Monday 16 January 2006


'This is like a badly written Greek tragedy'

Stephen Minger of King’s Stem Cell Biology Laboratory on the fall from grace of South Korean scientist Woo Suk Hwang.

‘This is like a badly written Greek tragedy. It is hard to believe that anyone could shoot themselves in the foot so badly.’ Stephen Minger, director of King’s Stem Cell Biology Laboratory in London, is referring to the fall from grace of South Korean scientist Woo Suk Hwang, once regarded as the world’s leading stem cell pioneer.

Hwang’s team claimed, in two papers published in the prestigious American journal Science in 2004 and 2005, to be the first in the world to clone a human embryo and harvest stem cells from it. Being able to create patient-specific stem cells from cloned human embryos was seen as a major scientific and medical breakthrough.

But a recent investigation by Seoul National University (SNU) found that Hwang’s team had faked the results. They had not successfully cloned human embryos or embryonic stem cells. Science last week retracted the two papers by Hwang’s team.

It is hard to understand why such a prestigious scientist could stoop so low. As was reported in the science journal Nature in August 2005, Hwang’s team did successfully clone Snuppy, an Afghan hound - the first cloned dog in the world. DNA evidence has shown that Snuppy is a genuine clone. Evidence also points to Hwang’s team succeeding in generating cloned human blastocysts - that is, tiny balls of cells that have the potential to grow into embryos. ‘That, and Snuppy, are at least two bits of good news’, said Miodrag Stojkovic, who cloned the first human embryo in Europe last year at Newcastle University.

So, as Stephen Minger, who has visited Hwang’s laboratories and genuinely likes the man, says to me: ‘The whole thing does not make sense. Why would someone risk so much?’ Hwang was bound to be found out at some stage. Geneticist and science writer Professor Steve Jones rightly said, ‘The odd thing is that this was such a high-profile claim that people were bound to try to repeat his work sooner or later, and would not be able to do it; so he would be found out.’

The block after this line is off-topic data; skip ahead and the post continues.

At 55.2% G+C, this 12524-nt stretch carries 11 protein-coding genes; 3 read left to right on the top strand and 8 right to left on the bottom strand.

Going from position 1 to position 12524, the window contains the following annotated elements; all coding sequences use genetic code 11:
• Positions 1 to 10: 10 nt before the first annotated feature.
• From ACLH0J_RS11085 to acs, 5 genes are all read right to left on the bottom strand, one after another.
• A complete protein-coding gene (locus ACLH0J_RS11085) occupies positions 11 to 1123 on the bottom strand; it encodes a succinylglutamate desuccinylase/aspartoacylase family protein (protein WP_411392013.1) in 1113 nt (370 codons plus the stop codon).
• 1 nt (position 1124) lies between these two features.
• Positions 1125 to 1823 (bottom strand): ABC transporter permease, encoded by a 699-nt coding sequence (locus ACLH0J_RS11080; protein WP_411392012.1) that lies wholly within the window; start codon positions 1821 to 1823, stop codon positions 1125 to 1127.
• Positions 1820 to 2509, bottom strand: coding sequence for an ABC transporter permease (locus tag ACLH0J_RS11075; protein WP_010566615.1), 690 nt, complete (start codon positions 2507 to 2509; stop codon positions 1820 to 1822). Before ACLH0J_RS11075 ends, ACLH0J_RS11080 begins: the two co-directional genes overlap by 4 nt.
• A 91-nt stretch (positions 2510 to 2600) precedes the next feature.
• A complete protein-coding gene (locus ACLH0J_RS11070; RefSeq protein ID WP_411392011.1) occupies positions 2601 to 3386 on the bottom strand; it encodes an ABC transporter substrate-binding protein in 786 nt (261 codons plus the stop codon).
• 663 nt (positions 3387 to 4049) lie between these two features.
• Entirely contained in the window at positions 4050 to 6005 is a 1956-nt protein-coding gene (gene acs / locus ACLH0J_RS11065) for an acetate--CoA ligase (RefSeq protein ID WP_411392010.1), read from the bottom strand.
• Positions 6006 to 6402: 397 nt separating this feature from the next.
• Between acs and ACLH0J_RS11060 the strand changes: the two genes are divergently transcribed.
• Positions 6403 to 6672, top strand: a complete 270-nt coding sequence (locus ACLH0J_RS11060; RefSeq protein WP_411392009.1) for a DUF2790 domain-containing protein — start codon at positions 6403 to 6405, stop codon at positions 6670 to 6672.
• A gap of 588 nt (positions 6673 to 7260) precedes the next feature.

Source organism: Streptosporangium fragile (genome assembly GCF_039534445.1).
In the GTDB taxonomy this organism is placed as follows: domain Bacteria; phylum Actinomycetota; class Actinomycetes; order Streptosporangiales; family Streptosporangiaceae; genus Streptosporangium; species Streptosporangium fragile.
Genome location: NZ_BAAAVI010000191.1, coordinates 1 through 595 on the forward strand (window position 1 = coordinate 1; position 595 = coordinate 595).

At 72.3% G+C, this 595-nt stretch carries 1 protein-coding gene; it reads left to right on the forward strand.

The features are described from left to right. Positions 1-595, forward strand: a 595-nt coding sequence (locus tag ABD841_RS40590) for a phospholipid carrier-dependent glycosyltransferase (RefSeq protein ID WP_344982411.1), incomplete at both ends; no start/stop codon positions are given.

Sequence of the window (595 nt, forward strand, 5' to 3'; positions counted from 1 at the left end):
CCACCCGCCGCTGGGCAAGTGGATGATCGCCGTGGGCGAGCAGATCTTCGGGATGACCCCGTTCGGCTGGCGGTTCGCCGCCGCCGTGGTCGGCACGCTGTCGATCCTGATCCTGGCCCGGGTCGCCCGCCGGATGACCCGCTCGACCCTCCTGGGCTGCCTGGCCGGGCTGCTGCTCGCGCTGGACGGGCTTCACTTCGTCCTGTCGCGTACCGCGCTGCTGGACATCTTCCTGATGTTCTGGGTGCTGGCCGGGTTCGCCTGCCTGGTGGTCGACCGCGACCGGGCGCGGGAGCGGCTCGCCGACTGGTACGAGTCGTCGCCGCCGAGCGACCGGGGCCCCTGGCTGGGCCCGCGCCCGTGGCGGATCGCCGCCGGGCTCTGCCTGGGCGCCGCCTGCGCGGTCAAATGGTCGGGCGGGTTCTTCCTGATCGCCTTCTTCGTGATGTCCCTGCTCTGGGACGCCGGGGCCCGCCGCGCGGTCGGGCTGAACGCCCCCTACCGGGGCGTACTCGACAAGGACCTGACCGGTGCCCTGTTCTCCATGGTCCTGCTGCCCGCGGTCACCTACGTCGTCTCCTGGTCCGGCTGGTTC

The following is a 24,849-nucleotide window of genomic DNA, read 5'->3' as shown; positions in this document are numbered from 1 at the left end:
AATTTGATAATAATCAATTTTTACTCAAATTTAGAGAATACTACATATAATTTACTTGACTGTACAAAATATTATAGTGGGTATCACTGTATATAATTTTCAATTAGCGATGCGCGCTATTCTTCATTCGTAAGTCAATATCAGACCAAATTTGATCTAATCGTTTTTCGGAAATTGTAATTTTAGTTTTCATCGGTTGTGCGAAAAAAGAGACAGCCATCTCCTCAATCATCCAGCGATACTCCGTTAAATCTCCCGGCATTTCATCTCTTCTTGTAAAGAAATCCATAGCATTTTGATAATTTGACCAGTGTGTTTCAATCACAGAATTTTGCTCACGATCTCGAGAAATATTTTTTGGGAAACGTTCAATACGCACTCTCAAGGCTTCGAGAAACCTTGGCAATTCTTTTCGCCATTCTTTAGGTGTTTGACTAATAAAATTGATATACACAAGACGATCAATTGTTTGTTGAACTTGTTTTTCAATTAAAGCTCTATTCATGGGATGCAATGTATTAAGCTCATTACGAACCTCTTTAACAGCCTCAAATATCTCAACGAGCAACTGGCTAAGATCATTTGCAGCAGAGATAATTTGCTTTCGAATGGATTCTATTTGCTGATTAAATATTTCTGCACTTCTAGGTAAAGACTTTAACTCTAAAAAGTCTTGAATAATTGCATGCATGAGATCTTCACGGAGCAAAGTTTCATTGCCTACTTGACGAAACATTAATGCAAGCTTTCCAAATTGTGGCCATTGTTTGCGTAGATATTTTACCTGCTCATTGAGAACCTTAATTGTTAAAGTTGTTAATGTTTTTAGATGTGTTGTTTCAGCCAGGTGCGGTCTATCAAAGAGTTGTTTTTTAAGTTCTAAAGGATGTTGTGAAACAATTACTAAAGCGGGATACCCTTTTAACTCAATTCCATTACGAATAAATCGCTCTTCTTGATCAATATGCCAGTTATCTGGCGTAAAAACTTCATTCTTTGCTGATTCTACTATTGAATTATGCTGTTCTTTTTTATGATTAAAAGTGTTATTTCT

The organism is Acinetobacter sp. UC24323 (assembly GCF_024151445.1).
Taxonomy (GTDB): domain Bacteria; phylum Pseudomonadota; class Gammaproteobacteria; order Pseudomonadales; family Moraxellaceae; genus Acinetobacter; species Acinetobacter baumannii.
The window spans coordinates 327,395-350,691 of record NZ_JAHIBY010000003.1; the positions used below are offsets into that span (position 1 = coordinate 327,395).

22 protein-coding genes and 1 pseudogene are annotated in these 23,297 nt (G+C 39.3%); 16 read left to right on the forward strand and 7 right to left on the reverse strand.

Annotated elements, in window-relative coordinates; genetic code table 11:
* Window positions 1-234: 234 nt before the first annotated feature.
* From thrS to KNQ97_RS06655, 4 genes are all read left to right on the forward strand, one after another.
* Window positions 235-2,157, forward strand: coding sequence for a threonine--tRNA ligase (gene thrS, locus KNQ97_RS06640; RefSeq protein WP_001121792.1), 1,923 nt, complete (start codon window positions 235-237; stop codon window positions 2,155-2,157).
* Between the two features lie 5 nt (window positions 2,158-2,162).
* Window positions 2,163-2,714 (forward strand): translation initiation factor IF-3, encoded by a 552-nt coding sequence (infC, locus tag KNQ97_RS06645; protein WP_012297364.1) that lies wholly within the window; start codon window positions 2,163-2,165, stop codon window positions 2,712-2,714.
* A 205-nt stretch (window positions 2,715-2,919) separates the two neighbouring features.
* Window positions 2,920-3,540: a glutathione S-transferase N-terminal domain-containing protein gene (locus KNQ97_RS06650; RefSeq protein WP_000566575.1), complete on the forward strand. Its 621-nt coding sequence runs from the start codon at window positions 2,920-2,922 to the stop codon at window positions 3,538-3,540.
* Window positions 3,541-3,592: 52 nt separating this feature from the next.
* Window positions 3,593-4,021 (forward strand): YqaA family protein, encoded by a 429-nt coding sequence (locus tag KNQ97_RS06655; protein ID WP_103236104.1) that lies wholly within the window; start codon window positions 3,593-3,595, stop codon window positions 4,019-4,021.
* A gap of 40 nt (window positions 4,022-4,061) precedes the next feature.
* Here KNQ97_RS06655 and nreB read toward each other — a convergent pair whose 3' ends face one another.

Maybe we will never get to the bottom of why Hwang’s team did what it did. But the important thing for Minger is that ‘those of us who work in the field need to get out there explaining what we are doing and why’. He told me that the whole saga ‘is a wake-up call to all those in the scientific community not to forget that science takes time. It is incremental, proceeding in small steps.’ He concedes that ‘to a limited extent we have raised expectations that cannot be met’. Now is the time to put forward more realistic expectations.

We should not be expecting instant medical miracles from stem cell research. As with all science, this research is arduous and will progress slowly. In addition, there are particular difficulties in growing human embryonic stem cells. Minger tells me, ‘now we don’t even know whether it is possible. We believe it is, but we do not know.’